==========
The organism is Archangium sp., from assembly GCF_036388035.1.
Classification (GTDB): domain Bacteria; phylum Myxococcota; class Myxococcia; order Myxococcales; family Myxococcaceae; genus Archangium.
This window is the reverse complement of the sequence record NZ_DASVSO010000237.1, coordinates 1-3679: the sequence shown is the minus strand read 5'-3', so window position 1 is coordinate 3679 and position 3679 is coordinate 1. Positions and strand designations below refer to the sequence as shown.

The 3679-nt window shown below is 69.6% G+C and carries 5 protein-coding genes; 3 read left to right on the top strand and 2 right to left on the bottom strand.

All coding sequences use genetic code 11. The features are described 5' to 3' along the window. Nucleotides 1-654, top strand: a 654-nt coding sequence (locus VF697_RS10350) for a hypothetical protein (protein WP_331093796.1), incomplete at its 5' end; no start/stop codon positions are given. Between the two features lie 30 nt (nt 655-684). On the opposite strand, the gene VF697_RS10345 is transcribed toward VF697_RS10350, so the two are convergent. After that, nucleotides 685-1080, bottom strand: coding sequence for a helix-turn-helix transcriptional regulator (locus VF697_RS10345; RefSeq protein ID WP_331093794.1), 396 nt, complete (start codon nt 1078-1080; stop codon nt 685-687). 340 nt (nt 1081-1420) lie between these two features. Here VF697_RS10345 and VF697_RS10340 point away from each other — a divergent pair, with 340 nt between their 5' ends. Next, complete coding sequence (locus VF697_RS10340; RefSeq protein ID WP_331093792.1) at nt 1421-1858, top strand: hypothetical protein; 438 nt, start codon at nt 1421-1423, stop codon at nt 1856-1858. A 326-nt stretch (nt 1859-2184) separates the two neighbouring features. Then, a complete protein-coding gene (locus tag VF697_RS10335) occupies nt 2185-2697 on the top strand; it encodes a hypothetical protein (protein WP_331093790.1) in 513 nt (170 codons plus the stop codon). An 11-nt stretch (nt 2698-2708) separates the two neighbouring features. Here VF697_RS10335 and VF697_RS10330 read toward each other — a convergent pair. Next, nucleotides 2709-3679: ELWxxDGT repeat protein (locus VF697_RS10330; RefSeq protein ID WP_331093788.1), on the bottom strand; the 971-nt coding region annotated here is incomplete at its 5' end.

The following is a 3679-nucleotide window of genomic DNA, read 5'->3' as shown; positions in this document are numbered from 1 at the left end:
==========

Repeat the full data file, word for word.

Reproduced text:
The organism is Archangium sp., from assembly GCF_036388035.1.
Classification (GTDB): domain Bacteria; phylum Myxococcota; class Myxococcia; order Myxococcales; family Myxococcaceae; genus Archangium.
This window is the reverse complement of the sequence record NZ_DASVSO010000237.1, coordinates 1-3679: the sequence shown is the minus strand read 5'-3', so window position 1 is coordinate 3679 and position 3679 is coordinate 1. Positions and strand designations below refer to the sequence as shown.

The 3679-nt window shown below is 69.6% G+C and carries 5 protein-coding genes; 3 read left to right on the top strand and 2 right to left on the bottom strand.

All coding sequences use genetic code 11. The features are described 5' to 3' along the window. Nucleotides 1-654, top strand: a 654-nt coding sequence (locus VF697_RS10350) for a hypothetical protein (protein WP_331093796.1), incomplete at its 5' end; no start/stop codon positions are given. Between the two features lie 30 nt (nt 655-684). On the opposite strand, the gene VF697_RS10345 is transcribed toward VF697_RS10350, so the two are convergent. After that, nucleotides 685-1080, bottom strand: coding sequence for a helix-turn-helix transcriptional regulator (locus VF697_RS10345; RefSeq protein ID WP_331093794.1), 396 nt, complete (start codon nt 1078-1080; stop codon nt 685-687). 340 nt (nt 1081-1420) lie between these two features. Here VF697_RS10345 and VF697_RS10340 point away from each other — a divergent pair, with 340 nt between their 5' ends. Next, complete coding sequence (locus VF697_RS10340; RefSeq protein ID WP_331093792.1) at nt 1421-1858, top strand: hypothetical protein; 438 nt, start codon at nt 1421-1423, stop codon at nt 1856-1858. A 326-nt stretch (nt 1859-2184) separates the two neighbouring features. Then, a complete protein-coding gene (locus tag VF697_RS10335) occupies nt 2185-2697 on the top strand; it encodes a hypothetical protein (protein WP_331093790.1) in 513 nt (170 codons plus the stop codon). An 11-nt stretch (nt 2698-2708) separates the two neighbouring features. Here VF697_RS10335 and VF697_RS10330 read toward each other — a convergent pair. Next, nucleotides 2709-3679: ELWxxDGT repeat protein (locus VF697_RS10330; RefSeq protein ID WP_331093788.1), on the bottom strand; the 971-nt coding region annotated here is incomplete at its 5' end.

The following is a 3679-nucleotide window of genomic DNA, read 5'->3' as shown; positions in this document are numbered from 1 at the left end: